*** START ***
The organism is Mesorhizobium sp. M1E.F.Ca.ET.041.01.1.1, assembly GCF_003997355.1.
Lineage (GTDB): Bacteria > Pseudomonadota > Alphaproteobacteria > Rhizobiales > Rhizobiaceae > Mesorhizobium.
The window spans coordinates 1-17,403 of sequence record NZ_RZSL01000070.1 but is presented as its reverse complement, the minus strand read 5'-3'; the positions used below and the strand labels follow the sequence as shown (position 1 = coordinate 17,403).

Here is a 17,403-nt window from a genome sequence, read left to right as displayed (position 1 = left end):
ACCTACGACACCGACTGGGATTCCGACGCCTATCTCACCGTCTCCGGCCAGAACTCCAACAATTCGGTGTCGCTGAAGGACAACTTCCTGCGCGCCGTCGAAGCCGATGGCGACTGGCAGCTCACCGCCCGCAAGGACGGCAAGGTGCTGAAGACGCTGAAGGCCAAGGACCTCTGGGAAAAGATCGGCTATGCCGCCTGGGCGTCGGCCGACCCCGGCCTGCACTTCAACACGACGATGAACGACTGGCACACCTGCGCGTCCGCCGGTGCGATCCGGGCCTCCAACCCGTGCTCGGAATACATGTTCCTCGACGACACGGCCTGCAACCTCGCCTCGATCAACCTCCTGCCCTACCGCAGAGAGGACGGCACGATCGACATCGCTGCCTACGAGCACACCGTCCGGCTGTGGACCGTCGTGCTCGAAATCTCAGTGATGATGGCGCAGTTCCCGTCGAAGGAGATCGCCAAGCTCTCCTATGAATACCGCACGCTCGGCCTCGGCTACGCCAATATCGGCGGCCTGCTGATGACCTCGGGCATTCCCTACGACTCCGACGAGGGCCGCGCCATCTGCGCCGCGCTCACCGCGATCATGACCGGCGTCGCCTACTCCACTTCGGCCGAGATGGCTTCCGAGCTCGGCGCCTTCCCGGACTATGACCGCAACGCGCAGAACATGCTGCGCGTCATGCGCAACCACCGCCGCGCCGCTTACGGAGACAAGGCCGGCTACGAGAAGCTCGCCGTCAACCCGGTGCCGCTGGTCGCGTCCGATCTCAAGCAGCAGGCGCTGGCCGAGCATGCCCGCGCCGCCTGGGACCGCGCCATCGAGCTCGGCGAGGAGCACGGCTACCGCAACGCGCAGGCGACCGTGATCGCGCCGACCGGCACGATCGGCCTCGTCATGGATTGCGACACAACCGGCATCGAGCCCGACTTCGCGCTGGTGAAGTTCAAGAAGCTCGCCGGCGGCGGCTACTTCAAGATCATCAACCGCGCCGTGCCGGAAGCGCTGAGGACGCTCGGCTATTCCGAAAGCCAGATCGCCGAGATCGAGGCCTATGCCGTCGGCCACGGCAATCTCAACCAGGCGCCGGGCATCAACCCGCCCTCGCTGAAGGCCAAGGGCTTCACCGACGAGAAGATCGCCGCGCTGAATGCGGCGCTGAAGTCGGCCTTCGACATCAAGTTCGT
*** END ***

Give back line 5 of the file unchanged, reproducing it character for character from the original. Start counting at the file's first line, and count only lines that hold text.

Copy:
ACCTACGACACCGACTGGGATTCCGACGCCTATCTCACCGTCTCCGGCCAGAACTCCAACAATTCGGTGTCGCTGAAGGACAACTTCCTGCGCGCCGTCGAAGCCGATGGCGACTGGCAGCTCACCGCCCGCAAGGACGGCAAGGTGCTGAAGACGCTGAAGGCCAAGGACCTCTGGGAAAAGATCGGCTATGCCGCCTGGGCGTCGGCCGACCCCGGCCTGCACTTCAACACGACGATGAACGACTGGCACACCTGCGCGTCCGCCGGTGCGATCCGGGCCTCCAACCCGTGCTCGGAATACATGTTCCTCGACGACACGGCCTGCAACCTCGCCTCGATCAACCTCCTGCCCTACCGCAGAGAGGACGGCACGATCGACATCGCTGCCTACGAGCACACCGTCCGGCTGTGGACCGTCGTGCTCGAAATCTCAGTGATGATGGCGCAGTTCCCGTCGAAGGAGATCGCCAAGCTCTCCTATGAATACCGCACGCTCGGCCTCGGCTACGCCAATATCGGCGGCCTGCTGATGACCTCGGGCATTCCCTACGACTCCGACGAGGGCCGCGCCATCTGCGCCGCGCTCACCGCGATCATGACCGGCGTCGCCTACTCCACTTCGGCCGAGATGGCTTCCGAGCTCGGCGCCTTCCCGGACTATGACCGCAACGCGCAGAACATGCTGCGCGTCATGCGCAACCACCGCCGCGCCGCTTACGGAGACAAGGCCGGCTACGAGAAGCTCGCCGTCAACCCGGTGCCGCTGGTCGCGTCCGATCTCAAGCAGCAGGCGCTGGCCGAGCATGCCCGCGCCGCCTGGGACCGCGCCATCGAGCTCGGCGAGGAGCACGGCTACCGCAACGCGCAGGCGACCGTGATCGCGCCGACCGGCACGATCGGCCTCGTCATGGATTGCGACACAACCGGCATCGAGCCCGACTTCGCGCTGGTGAAGTTCAAGAAGCTCGCCGGCGGCGGCTACTTCAAGATCATCAACCGCGCCGTGCCGGAAGCGCTGAGGACGCTCGGCTATTCCGAAAGCCAGATCGCCGAGATCGAGGCCTATGCCGTCGGCCACGGCAATCTCAACCAGGCGCCGGGCATCAACCCGCCCTCGCTGAAGGCCAAGGGCTTCACCGACGAGAAGATCGCCGCGCTGAATGCGGCGCTGAAGTCGGCCTTCGACATCAAGTTCGT